Define strategy

The actual definition process they have followed may use one or many of the strategy formation methods that have been put forward in the last twenty years. For now, it is sufficient to say that the output of this phase is not yet an executable plan, but a distillation of the vision, values and mission of the organization into a set of aims.

Phase Two: Translate the objectives
The process of translation begins when the high-level plan starts to be discussed with operational and functional managers.

Translate objectives

These are not the only people involved, of course. Translating down to a level at which ‘action’ can be taken is a multi-stage process that can involve many iterations. The operational and functional managers will discuss and agree sub-objectives with their teams, and those teams will repeat the process with their own subordinates until a complete cascade is formed (the translated plan).

The translated plan – captured within our ideal Strategy Execution System – has to connect directly with activity in two other phases of the cycle:

a) The ‘Act’ Phase. The plan provides the programs of action that are to be managed by functional managers (the ‘Change the Business’ activities).
b) The ‘Measure’ Phase. The plan defines objectives (usually expressed and tracked on scorecards) for the operational managers and departments

Phase Three: Act on the Plan
The top level objectives have been translated into a plan of many hundreds – if not thousands – of projects and actions, mainly falling on the ‘Change the Business’ side of our organization (even if the projects are run and executed by staff whose normal day-job is ‘running the business’).

Act on strategic plan

In a fully developed ‘Act’ phase, many different programs of change may all be driven from a translation of the high-level objectives. Typical types of program include:
i) Product or service development;
ii) Process improvement;
iii) Mergers and Acquisitions;
iv) Marketing;
v) IT development.

Strategy – particularly if it implies major change – also drives an increasing demand for resources with particular skills within certain programs. These skills may be new to the organization or in short supply. Therefore, objective translation often creates a need to reassess the resource pools attached to various project programs and for new employee training courses. Within our Act phase, there will be a need to control and manage a training agenda, tracking both the required skilled resources and increasing capability by making specific training investments.

Phase Four: Embed New Processes & Resources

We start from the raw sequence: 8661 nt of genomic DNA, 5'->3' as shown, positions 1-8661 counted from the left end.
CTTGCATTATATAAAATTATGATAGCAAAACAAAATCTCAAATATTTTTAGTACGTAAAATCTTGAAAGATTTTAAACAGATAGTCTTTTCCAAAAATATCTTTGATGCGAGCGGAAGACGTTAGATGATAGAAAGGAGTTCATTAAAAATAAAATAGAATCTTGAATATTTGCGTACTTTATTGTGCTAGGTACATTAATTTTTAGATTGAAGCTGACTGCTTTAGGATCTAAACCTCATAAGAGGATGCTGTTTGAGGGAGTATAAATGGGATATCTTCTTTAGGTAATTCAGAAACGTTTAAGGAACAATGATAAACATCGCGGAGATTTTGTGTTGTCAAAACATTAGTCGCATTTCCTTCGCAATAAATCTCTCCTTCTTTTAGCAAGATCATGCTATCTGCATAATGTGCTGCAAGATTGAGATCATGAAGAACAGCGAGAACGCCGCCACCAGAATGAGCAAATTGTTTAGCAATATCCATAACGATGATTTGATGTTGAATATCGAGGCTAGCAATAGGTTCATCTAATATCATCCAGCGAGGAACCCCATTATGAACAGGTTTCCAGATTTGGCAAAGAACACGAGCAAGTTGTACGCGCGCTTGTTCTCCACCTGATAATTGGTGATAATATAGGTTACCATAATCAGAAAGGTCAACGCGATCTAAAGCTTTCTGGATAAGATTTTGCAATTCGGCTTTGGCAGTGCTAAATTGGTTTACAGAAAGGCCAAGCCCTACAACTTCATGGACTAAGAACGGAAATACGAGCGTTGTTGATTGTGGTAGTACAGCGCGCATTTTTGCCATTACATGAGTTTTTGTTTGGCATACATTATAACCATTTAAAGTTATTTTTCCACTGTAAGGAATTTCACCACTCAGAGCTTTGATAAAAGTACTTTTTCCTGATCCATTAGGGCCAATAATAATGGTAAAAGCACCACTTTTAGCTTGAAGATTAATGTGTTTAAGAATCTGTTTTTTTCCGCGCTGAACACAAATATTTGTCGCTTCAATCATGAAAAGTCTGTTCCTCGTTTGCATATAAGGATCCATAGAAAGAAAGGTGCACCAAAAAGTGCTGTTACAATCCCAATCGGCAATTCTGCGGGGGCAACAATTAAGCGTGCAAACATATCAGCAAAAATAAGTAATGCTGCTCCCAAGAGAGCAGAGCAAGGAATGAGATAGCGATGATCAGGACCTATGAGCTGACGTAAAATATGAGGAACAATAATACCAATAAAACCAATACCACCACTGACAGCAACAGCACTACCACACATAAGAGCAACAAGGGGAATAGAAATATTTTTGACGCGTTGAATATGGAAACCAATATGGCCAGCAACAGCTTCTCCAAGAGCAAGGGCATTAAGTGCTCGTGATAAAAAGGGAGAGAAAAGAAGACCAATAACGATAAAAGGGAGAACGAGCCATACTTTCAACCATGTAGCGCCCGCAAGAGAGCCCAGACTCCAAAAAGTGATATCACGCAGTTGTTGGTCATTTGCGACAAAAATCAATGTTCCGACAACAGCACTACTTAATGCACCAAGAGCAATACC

The ‘Embed’ phase sits squarely on the border between the ‘Change the Business’ and ‘Run the Business’ activities. It is the primary link between the two.

Embed new strategic processes and change

It is not enough to design new products and services, or to redesign or define new business processes. The ‘Embed’ phase gets them into the fabric of the business.
Our perfect organization operates a three-phase process for embedding anything new into its operations:
• Transfer of knowledge (training);
• Transfer of ownership (from project leader to process owner);
• Formal documentation of the change.

Phase Five: Operate
The ‘Operate’ phase could easily be defined as everything that sits in the ‘Run the Business’ box in our pyramid of organizational structure.

Operate business after strategic change

The way an organization operates is what its customers, clients and external stakeholders experience. It’s the revenue and profit generation engine in the case of a Private Sector company; the engine by which it delivers its primary services in the case of a Public Sector organization. As such, it concerns the most important thing any organization has to do. However, in terms of the ideal Strategy Execution System, it is not necessary or possible for senior executives to micromanage every transaction on the ‘Run The Business’ side of the organization. Our perfect organization has a tricky balance to strike within its management philosophy, but the truth is that strategy aims to affect the way the organization operates, not to manage its operations.

Phase Six: Measure
Measure, the sixth phase, pulls the data collected from the ‘Operate’ phase together with the objective trees we defined in the ‘Translate’ phase (Phase Two). The primary purpose of the ‘Measure’ phase is to relate actual performance to the targets and provide some analysis that shows whether or not we are heading for success. If we are not, it should indicate where the performance gaps are and help us decide what to do about it.

Strategy cycle - measure

Sounds good! Once we’ve connected Phases One to Six of the ideal Strategy Execution System, the data we get allows us to review the performance of the organization against the objectives set at all levels.